One thing I want to be sure of, this cross over is done as you reach the joining of the front to the back? I have just bound off the sleeve stitches on a top down sweater. Now I am at the point where the front stitches are on my right needle, back stitches are on my left needle. How do I cross the stitches?

July 1, 2012 at 9:14 AM  
Blogger TECHknitter said...

Hi Linda--I'm not exactly following where you are in your knitting, but the crossing is very simple, regardless of where you are.
1; slip the first of the two sts you want to cross onto a holder.
2. Knit the second of the two sts you want to cross.
3. Knit the slipped st off its holder.

Whether you hold the st on the holder to the front or the back determines which st is on top--it's like a very mini cable. Write again if this isn't clear, OK?

July 2, 2012 at 12:25 AM  
Anonymous Linda said...

Thank you for being so patient! I think I see now. Seems like you are referring to dividing the stitches, some to left and some to the right. My problem is joining stitches at the underarm. Say I am working from the top down and I have reached the underarm row. I knit the front left 20 stitches, then put the next 32 stitches on a holder for the sleeve. I now have to knit the next 40 stitches for the back. This joins the front to the back at the underarm. After knitting these 40, I put the next 32 stitches on a holder for the other sleeve. Now I have to knit the last 20 stitches for the right front. I am seeing a lot of stress and stretching on the stitches at the underarms. Is there some type of "cable/crossing", option here?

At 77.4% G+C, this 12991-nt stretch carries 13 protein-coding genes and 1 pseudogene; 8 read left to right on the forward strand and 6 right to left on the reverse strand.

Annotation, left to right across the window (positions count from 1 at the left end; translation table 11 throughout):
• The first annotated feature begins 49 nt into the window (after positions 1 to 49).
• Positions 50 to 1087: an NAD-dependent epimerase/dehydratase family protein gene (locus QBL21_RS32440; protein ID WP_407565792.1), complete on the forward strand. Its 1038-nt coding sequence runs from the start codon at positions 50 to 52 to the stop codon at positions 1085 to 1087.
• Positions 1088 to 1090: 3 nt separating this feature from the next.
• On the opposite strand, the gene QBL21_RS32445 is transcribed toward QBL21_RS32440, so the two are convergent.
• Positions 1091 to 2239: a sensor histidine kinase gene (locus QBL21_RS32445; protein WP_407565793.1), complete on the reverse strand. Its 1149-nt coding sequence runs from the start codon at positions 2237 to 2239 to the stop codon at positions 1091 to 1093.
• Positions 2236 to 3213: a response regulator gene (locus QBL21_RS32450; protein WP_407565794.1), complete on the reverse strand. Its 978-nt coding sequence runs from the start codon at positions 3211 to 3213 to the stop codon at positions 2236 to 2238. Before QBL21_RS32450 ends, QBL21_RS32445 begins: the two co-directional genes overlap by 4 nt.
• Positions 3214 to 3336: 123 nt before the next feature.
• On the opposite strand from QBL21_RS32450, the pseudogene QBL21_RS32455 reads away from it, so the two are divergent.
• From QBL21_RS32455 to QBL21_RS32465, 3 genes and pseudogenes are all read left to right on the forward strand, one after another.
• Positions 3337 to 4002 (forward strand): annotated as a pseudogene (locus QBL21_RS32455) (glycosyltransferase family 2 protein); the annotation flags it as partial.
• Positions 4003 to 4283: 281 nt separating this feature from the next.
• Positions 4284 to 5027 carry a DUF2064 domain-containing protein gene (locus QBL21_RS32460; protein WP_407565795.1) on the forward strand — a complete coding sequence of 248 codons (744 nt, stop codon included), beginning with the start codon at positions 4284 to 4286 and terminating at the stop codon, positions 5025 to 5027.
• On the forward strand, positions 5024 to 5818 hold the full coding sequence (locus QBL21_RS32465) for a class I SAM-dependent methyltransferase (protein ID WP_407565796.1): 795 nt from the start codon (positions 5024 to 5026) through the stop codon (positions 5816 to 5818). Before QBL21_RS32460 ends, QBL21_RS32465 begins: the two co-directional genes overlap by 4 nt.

July 2, 2012 at 5:53 PM  
Blogger Mary said...

Linda have the same problem you have. I'm at the point of knitting the sleeves and it driving me insane with the hole that's underneath the sleeve in the body of the sweater. I too started my sweater from the collar down for something different.It's easy but the hole is something that needs to addressed. I'm going to try the cross stitches to see what happens..

August 19, 2012 at 10:53 AM  
Blogger Cory said...

This sounds like a fantastic idea, and it seems to be the preferred solution for glove fingers when looking at other sources. I'm a little confused when it comes to the execution. When I'm knitting glove fingers, would I be crossing the two neighboring stitches that are part of the palm/back of the hand on the row before the stitches for the actual fingers are picked up/cast on, or am I to cross the two neighboring stitches picked up/cast on in the first row on neighboring fingers? In the first case it seems that that would mean picking up stitches to start the finger through crossed stitches. In the second case it seems like I would have to start all 4 fingers at once from separate skeins in order to start the first row of each at the same time. Which would be correct, or am I completely missing it?

February 5, 2013 at 8:52 PM  
Blogger TECHknitter said...

Hi Cory--you'd pick up the stitches through the crossed stitches. (That is cross them, then knit through them to go upward on the fingers). This distributes the strain in such a way as to avoid a hole where the glove fingers come together.

February 5, 2013 at 11:11 PM